Charity Corner 2019, 2018, Winter, Fall (3/10) – The Charity Corner has been a controversial event, with an avatar released for each year’s incarnation. Each avatar is square, with either a thick black border or no border at all. The images of Granny Hopbobbin look as though they’ve lost definition when they were shrunk down; blurry and pixelated. The movement on some of them is ‘mini-movie’-esque. Compare any one of these avatars to the original Charity Corner avatar: it has a unique, dynamic shape of a gift tag with a ribbon with three graceful shifts in the image displayed. It’s simple and elegant, interesting to look at, but not so busy that it distracts you. Most importantly, all of the lines are crisp and the images clear and solid.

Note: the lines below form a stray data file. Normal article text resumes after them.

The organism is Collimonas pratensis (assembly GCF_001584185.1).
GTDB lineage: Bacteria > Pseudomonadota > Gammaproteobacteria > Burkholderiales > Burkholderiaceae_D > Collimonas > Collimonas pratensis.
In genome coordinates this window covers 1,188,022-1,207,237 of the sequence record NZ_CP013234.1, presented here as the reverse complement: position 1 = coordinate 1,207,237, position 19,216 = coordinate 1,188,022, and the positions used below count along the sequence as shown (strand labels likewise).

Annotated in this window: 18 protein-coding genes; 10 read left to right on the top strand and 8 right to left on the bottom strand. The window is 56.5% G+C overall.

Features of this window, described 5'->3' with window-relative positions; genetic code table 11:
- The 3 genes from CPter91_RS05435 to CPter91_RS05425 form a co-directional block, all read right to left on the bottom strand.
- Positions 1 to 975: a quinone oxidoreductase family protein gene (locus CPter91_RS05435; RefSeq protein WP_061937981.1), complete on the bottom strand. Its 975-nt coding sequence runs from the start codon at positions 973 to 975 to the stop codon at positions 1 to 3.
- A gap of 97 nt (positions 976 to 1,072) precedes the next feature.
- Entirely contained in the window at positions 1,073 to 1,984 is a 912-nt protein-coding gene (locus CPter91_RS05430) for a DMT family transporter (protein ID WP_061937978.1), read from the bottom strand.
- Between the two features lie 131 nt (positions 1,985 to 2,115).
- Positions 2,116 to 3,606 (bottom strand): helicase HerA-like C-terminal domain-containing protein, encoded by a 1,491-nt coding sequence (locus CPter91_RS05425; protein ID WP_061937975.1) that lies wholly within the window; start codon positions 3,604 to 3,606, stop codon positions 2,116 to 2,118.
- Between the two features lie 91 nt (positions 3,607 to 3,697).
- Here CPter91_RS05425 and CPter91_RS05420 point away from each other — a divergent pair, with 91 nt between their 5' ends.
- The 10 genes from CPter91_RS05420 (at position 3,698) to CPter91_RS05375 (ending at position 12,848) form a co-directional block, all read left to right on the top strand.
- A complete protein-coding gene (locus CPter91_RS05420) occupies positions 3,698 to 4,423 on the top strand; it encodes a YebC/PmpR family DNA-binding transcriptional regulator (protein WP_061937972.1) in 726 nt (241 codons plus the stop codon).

Altador Cup Team avatars (4.5/10) – At the suggestion of a player, TNT released the old AIM Buddy Icons of all the Altador Cup teams as avatars. When you reach Rank 1 in the Altador Cup, you are awarded your team’s corresponding avatar. Initially, they did not count in your collection, but at the request of players they allowed them to count, with a caveat. You cannot collect them all, but rather may only have the avatar of your most recent team. This made me deduct some points, as I cannot see a good reason not to allow collectors to obtain them all, switching to a new team every year, as many people do anyways. The avatars themselves are meh. They are borderless, which is a big problem aesthetically for me. The team’s captain flashes across the screen on repeat, which is neat. I understand that TNT released these as a quick and fun way to have a new avatar and let people support their AC teams without much work on their part. If it were me, I would have had each team’s icon on a transparent background, possibly with the team captain fading in and out over the logo. This would give each avatar a unique, interesting shape. I also of course would have made it possible for players to collect all of the avatars, rather than just one.